The beach is one of the earth’s most mesmerizing and extraordinary gifts. While some beaches are privately owned and shielded from public use, others require a fee to enjoy or are just free to access. For those who own beach or lakefront properties, watching locals or tourists flooding your view of the lake or ocean is imaginably undesirable. On the other hand, locals and tourists want to gain entry to some of the best coastal fishing, surfing, or sunbathing spots. These two points of view is what fueled a 2018 lawsuit and eventual decision by the Indiana Supreme Court, granting public entry to Lake Michigan’s shoreline. Continue reading
We have all had sub-par experiences at a restaurant or hotel, and some of us may have even gone online and left a negative review. What happens when a hotel threatens legal action over your feedback? Katrina Arthur of Indiana saw an additional $350 charge on her debit card after posting a bad review about a hotel, and also received a letter from the hotel’s lawyer, threatening legal action. The Indiana Attorney General’s office caught wind of the charge and legal threat, and fired back with a lawsuit against the hotel itself. The AG claims that a $350 charge would violate the Indiana Deceptive Consumer Sales Act. Read More
As Halloween approaches children become frightened of urban legends and old murder stories. Kids could never imagine that an old murder story could have involved their teacher’s aide, but in a school in Conrad, Iowa, that is exactly the case. Paula Pace, formerly known as Paula Baniszewski, has been fired from her teacher’s aide position after the school discovered she was directly involved in the beating and killing of Sylvia Likens, 47 years ago. The death of Sylvia Likens is recognized as, “the most terrible crime committed in the state of Indiana,” and her story was also made a movie in 2007, “An American Crime.” Paula, her mother, her brother, and neighborhood children had beaten and tortured Sylvia, taking turns burning her and throwing her down the stairs. Even going so far as to stick Coke bottles in her privates. She was found dead in the basement of the Baniszewski home. Paula was arrested alongside her mother, brother, and neighbor. She was sentenced to only 7 years in prison and was released in 1972. She eventually moved to Iowa and changed her last name to Pace where she started a new life working in a school.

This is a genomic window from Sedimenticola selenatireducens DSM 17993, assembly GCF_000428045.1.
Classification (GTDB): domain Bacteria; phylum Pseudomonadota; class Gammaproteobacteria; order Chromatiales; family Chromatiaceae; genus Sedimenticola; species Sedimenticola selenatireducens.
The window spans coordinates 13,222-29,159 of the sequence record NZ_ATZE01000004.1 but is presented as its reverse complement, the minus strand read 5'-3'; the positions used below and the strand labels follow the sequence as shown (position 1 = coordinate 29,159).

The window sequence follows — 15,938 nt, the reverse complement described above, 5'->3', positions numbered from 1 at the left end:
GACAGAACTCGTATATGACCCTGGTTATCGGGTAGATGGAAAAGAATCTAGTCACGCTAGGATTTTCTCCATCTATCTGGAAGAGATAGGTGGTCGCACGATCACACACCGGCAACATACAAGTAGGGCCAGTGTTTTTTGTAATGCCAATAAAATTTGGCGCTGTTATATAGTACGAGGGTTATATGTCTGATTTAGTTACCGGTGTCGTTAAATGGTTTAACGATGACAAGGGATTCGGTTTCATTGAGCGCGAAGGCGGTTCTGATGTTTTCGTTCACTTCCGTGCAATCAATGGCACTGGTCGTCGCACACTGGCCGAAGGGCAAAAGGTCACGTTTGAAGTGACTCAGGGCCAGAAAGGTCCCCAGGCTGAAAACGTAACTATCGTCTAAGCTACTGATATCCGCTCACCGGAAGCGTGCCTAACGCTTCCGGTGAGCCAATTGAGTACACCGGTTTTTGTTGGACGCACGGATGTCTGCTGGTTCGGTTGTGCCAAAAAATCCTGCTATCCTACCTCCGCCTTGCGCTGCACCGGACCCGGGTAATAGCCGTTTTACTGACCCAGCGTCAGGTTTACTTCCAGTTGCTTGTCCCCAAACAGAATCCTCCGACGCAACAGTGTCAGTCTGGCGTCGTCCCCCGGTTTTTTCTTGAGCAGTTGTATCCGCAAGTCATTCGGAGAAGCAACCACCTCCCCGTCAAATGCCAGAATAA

In Indianapolis’s second-largest legal settlement to date, the family of Eric Wells, a motorcyclist killed by a speeding police car two years ago, has received $1.5 million from the municipal government. While stopped at a red light with some other motorcycle enthusiasts, Wells was struck from behind and killed by a policeman driving a city police vehicle. Officer David Bisard’s actions at the time of the crash are a triumvirate of dangerous driving practices: he was drunk (technically only allegedly — see suspicious circumstances below), he was speeding towards a non-emergency he was not dispatched to, and to top it all off, he was using his in-car police computer for non-police purposes while driving. Any one of those details on their own would be enough for a hefty civil case. Combined, it seems to any observer that the man is justly doomed to a life in jail. In fact, a criminal trial for reckless homicide and criminal recklessness are still pending, along with two more civil cases for the two motorcyclists he only injured. So what’s the hold up?
A young aspiring actress who was disabled permanently in an on-set accident for the movie “Transformers 3” has been awarded $18.5 million in tort. In 2010, Gabriela Cedillo was acting as an extra in the movie and her particular part was during a stunt scene set on a freeway. The producers had about 80 extras driving cars (their own cars, actually), with the main filmed action being an elaborate explosion and flinging of props/characters in whatever happens at that moment in the movie. If you’ve never seen any of the Transformers series, know that explosions and stunts and general shock-and-awe forms the bulk of the plot. The day before the accident, the filmmakers had tried and failed at the same stunt. Cedillo’s lawsuit claimed that the day of, shoddy welding had caused a bracket to snap and an extremely taut cable to whip Cedillo’s blue Toyota Scion, pierce right through the frame, and strike Cedillo’s skull. The accident caused Cedillo to lose a third of her skull and part of the right side of her brain. She has limited cognitive ability and has lost all movement on the left side of her body.